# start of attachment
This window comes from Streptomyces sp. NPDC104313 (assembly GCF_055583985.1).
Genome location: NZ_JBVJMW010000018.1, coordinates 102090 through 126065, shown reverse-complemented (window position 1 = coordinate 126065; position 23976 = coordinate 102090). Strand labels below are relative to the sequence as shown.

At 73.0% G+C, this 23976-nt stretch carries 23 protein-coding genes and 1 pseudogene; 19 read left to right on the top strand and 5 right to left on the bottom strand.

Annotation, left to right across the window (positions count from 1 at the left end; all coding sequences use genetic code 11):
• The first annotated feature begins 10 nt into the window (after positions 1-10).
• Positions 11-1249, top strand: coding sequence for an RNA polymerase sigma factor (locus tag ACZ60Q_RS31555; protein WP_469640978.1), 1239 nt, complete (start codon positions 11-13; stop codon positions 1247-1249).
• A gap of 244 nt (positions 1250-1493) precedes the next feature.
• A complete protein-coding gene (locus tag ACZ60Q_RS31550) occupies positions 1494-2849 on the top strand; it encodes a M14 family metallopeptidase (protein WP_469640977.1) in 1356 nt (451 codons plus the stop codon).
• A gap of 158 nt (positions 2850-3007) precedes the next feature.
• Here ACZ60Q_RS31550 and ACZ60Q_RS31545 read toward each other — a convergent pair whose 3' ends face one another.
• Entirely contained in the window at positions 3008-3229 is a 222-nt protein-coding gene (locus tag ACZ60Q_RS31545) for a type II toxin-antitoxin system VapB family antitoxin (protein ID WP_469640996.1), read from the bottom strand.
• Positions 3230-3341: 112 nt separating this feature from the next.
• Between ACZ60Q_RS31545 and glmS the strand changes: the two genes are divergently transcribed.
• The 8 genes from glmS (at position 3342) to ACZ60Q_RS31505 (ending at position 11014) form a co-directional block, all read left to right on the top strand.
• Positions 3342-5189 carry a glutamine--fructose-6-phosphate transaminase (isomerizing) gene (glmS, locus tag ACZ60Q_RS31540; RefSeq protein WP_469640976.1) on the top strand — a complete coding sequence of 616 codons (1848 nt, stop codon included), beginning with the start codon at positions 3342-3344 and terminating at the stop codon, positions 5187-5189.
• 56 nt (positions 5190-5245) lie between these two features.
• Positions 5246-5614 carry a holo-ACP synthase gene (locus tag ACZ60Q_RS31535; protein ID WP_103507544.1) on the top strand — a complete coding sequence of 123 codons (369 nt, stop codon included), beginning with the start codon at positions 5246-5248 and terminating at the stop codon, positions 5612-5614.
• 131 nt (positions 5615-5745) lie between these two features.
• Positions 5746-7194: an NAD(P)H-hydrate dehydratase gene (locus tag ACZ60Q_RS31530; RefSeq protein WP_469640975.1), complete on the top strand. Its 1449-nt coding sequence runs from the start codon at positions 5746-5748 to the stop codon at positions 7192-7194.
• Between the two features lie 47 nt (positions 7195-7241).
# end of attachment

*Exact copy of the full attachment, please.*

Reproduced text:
This window comes from Streptomyces sp. NPDC104313 (assembly GCF_055583985.1).
Genome location: NZ_JBVJMW010000018.1, coordinates 102090 through 126065, shown reverse-complemented (window position 1 = coordinate 126065; position 23976 = coordinate 102090). Strand labels below are relative to the sequence as shown.

At 73.0% G+C, this 23976-nt stretch carries 23 protein-coding genes and 1 pseudogene; 19 read left to right on the top strand and 5 right to left on the bottom strand.

Annotation, left to right across the window (positions count from 1 at the left end; all coding sequences use genetic code 11):
• The first annotated feature begins 10 nt into the window (after positions 1-10).
• Positions 11-1249, top strand: coding sequence for an RNA polymerase sigma factor (locus tag ACZ60Q_RS31555; protein WP_469640978.1), 1239 nt, complete (start codon positions 11-13; stop codon positions 1247-1249).
• A gap of 244 nt (positions 1250-1493) precedes the next feature.
• A complete protein-coding gene (locus tag ACZ60Q_RS31550) occupies positions 1494-2849 on the top strand; it encodes a M14 family metallopeptidase (protein WP_469640977.1) in 1356 nt (451 codons plus the stop codon).
• A gap of 158 nt (positions 2850-3007) precedes the next feature.
• Here ACZ60Q_RS31550 and ACZ60Q_RS31545 read toward each other — a convergent pair whose 3' ends face one another.
• Entirely contained in the window at positions 3008-3229 is a 222-nt protein-coding gene (locus tag ACZ60Q_RS31545) for a type II toxin-antitoxin system VapB family antitoxin (protein ID WP_469640996.1), read from the bottom strand.
• Positions 3230-3341: 112 nt separating this feature from the next.
• Between ACZ60Q_RS31545 and glmS the strand changes: the two genes are divergently transcribed.
• The 8 genes from glmS (at position 3342) to ACZ60Q_RS31505 (ending at position 11014) form a co-directional block, all read left to right on the top strand.
• Positions 3342-5189 carry a glutamine--fructose-6-phosphate transaminase (isomerizing) gene (glmS, locus tag ACZ60Q_RS31540; RefSeq protein WP_469640976.1) on the top strand — a complete coding sequence of 616 codons (1848 nt, stop codon included), beginning with the start codon at positions 3342-3344 and terminating at the stop codon, positions 5187-5189.
• 56 nt (positions 5190-5245) lie between these two features.
• Positions 5246-5614 carry a holo-ACP synthase gene (locus tag ACZ60Q_RS31535; protein ID WP_103507544.1) on the top strand — a complete coding sequence of 123 codons (369 nt, stop codon included), beginning with the start codon at positions 5246-5248 and terminating at the stop codon, positions 5612-5614.
• 131 nt (positions 5615-5745) lie between these two features.
• Positions 5746-7194: an NAD(P)H-hydrate dehydratase gene (locus tag ACZ60Q_RS31530; RefSeq protein WP_469640975.1), complete on the top strand. Its 1449-nt coding sequence runs from the start codon at positions 5746-5748 to the stop codon at positions 7192-7194.
• Between the two features lie 47 nt (positions 7195-7241).